Thursday, July 14, 2016

Jo Walton's The Just City investigates the nature of justice, while telling an enchanting story involving gods, mortals and robots trying to actually build the Just City hypothesized by Plato. The goddess Pallas Athene brings together 10,000 children and a few hundred adults from many different times and places to found a new city (on the island of Atlantis) according to Plato's prescriptions in The Republic. Plato's main goal in The Republic was to explain the nature of Justice (the words 'Just' and 'Justice' occur more than 150 times on the wikipedia page), so Walton has plenty of room to explore the idea from several different directions.

In order to get infrastructure in place without burdening the new inhabitants (who are supposed to be coddled and trained so they can understand Justice) the goddess brings in robots to build housing and meeting rooms. The robots are kept around to take care of maintenance and other tasks that Plato didn't describe the city's inhabitants as handling. When the historical Socrates (as envisioned by Walton) joins the city, he turns out to be a very inquisitive man. Since the robots display some autonomy, Socrates wonders whether they have individual personalities and whether they're thinking and aware. This leads to even more opportunities for questions about Justice.

Pallas Athene wants to populate the city with willing participants, so the children (exactly half girls and half boys) all are from disadvantaged circumstances. The adults are all people who prayed for a chance to live in Plato's Republic, so (considering how often the book is actually read in the original greek, and in what historical periods) most are men from antiquity, and the women are nearly all from more modern times. This leads to some interesting political factions, and changing of practices as time goes on and the oldest denizens die off first.

Not all of the children are happy to be there, even though all of them agree that their previous lives (most were slaves) were worse. Even so, not having been given a choice rankles with a few, and their reactions are also interesting.

Many of Plato's ideas are reasonably modern, but others are very outdated, like assigning citizens to societal roles according to their metal. The adults of The Just City spend a lot of effort training and testing the children in order to place them appropriately. Many of the adults are uncomfortable with this duty, but they carry it out, and even put their thumbs on the scales as necessary in order to make the numbers come out right according to Plato's very Greek ideas about numerical harmony. When some of the children figure out that test rankings are being adjusted in order to fit pre-defined notions of how many should be in each category, they challenge the adults, and as with everything else that goes on in the city, philosophical discussion and socratic dialogue ensues.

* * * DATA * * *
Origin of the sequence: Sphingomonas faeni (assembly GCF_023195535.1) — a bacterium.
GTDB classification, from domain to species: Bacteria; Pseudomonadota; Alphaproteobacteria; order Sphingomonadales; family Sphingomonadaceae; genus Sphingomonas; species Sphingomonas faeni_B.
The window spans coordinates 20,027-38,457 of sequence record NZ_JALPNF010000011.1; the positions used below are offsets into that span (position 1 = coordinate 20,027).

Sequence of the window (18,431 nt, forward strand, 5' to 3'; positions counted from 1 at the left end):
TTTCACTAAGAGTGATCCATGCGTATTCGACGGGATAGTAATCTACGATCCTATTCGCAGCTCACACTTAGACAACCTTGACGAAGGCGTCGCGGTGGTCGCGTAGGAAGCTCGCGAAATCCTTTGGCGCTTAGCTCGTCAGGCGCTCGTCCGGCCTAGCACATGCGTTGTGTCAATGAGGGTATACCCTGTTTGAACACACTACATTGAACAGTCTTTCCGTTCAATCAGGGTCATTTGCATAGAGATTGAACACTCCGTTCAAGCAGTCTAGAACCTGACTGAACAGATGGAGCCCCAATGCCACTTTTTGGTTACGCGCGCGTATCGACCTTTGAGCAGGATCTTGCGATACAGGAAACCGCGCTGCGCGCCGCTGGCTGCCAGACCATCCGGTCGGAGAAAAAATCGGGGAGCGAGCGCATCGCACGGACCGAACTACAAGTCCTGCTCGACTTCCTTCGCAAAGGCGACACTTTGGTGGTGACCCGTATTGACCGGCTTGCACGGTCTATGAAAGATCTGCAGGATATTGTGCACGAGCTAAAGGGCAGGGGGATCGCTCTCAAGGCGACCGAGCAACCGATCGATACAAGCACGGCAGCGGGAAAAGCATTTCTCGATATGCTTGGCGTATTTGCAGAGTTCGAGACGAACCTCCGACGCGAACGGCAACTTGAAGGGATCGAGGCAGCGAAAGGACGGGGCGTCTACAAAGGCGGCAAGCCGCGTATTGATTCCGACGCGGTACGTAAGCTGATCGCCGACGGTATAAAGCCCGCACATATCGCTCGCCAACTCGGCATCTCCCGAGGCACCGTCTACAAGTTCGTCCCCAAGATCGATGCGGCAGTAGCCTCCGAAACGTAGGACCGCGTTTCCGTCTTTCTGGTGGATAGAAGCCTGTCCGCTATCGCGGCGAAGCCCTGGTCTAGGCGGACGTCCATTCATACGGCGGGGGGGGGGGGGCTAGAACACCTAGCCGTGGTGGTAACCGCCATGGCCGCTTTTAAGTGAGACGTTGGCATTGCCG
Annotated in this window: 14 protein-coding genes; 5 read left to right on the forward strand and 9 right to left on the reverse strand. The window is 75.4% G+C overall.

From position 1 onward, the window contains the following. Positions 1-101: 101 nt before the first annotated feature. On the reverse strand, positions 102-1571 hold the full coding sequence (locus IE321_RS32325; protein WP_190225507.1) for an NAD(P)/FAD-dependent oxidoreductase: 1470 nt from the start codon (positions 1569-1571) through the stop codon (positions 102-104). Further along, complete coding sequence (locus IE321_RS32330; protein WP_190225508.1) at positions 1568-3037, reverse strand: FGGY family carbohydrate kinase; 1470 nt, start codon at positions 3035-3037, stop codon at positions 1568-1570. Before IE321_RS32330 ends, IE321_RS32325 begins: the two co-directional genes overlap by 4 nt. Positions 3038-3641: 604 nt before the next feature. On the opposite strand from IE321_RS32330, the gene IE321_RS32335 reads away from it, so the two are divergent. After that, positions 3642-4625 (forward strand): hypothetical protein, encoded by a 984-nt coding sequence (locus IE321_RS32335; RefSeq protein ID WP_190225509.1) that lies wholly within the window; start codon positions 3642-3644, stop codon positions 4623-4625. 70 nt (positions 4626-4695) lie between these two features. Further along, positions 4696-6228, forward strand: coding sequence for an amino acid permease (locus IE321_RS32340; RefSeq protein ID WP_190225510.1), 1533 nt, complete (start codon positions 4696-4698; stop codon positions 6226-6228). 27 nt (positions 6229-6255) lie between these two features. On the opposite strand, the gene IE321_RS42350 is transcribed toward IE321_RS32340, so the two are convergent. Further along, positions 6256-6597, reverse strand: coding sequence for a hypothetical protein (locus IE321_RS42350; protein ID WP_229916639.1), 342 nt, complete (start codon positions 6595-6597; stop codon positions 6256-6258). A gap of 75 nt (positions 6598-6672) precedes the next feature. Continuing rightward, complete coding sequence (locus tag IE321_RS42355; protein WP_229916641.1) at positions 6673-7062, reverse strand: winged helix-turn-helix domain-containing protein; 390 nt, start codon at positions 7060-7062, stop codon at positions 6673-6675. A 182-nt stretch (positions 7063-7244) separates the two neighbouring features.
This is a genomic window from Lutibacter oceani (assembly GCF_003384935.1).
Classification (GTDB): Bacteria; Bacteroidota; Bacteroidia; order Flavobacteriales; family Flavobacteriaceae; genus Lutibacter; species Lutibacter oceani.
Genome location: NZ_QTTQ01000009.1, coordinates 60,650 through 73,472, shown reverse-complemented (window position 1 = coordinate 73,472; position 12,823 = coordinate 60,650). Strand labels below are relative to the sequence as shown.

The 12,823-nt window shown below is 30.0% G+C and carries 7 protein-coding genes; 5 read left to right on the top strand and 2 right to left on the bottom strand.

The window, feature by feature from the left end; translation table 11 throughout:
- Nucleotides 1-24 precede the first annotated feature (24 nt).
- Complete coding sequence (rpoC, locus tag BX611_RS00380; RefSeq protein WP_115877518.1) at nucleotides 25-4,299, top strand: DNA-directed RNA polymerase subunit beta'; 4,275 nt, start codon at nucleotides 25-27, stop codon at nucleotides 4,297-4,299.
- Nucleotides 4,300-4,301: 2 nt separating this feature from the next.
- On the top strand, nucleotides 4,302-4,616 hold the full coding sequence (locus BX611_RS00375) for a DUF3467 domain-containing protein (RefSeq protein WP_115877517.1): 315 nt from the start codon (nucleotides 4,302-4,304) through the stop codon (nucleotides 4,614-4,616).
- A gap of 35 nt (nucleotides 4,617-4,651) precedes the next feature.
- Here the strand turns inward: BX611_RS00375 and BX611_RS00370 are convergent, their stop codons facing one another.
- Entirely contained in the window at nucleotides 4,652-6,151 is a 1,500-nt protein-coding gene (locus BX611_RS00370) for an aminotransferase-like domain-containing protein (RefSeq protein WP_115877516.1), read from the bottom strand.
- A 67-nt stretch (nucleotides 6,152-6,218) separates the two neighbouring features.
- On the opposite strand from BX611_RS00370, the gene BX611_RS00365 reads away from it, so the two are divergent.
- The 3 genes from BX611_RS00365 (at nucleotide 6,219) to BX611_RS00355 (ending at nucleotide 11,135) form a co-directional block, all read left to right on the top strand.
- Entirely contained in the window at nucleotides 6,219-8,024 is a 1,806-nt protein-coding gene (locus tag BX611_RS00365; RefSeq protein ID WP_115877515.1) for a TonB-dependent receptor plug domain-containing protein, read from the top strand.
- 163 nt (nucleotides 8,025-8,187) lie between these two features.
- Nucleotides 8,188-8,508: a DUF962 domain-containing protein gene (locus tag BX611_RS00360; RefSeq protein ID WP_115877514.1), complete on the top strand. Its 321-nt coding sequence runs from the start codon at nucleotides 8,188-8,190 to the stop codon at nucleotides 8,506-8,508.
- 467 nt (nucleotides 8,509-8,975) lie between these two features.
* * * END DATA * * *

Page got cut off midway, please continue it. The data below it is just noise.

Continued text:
Since there's limited space on the island, procreation must be limited and sexual activity controlled. The children (and adults) find creative ways around the restrictions, but this means discussion of sexual mores and prohibitions are necessary. We hear about everything from rape and unwanted intimacy to Plato's ignorance of issues of women's hygiene. For the most part the adults attempt to do everything according to Plato's prescriptions, but there are several clear gaps in Plato's planning which leads to the need for endless committee meetings (most of which we, mercifully, hear about afterward, rather than having to endure.)

Walton does a wonderful job of presenting these philosophical questions of freedom, choice, and justice through the character's activity and interactions. In the end, we get to know these people who are all striving to be their best, and to create an environment in which justice is available to all, even though humans always have incompatible desires. We even get some satisfying answers to new and old questions and some unresolved issues to ponder on our own.

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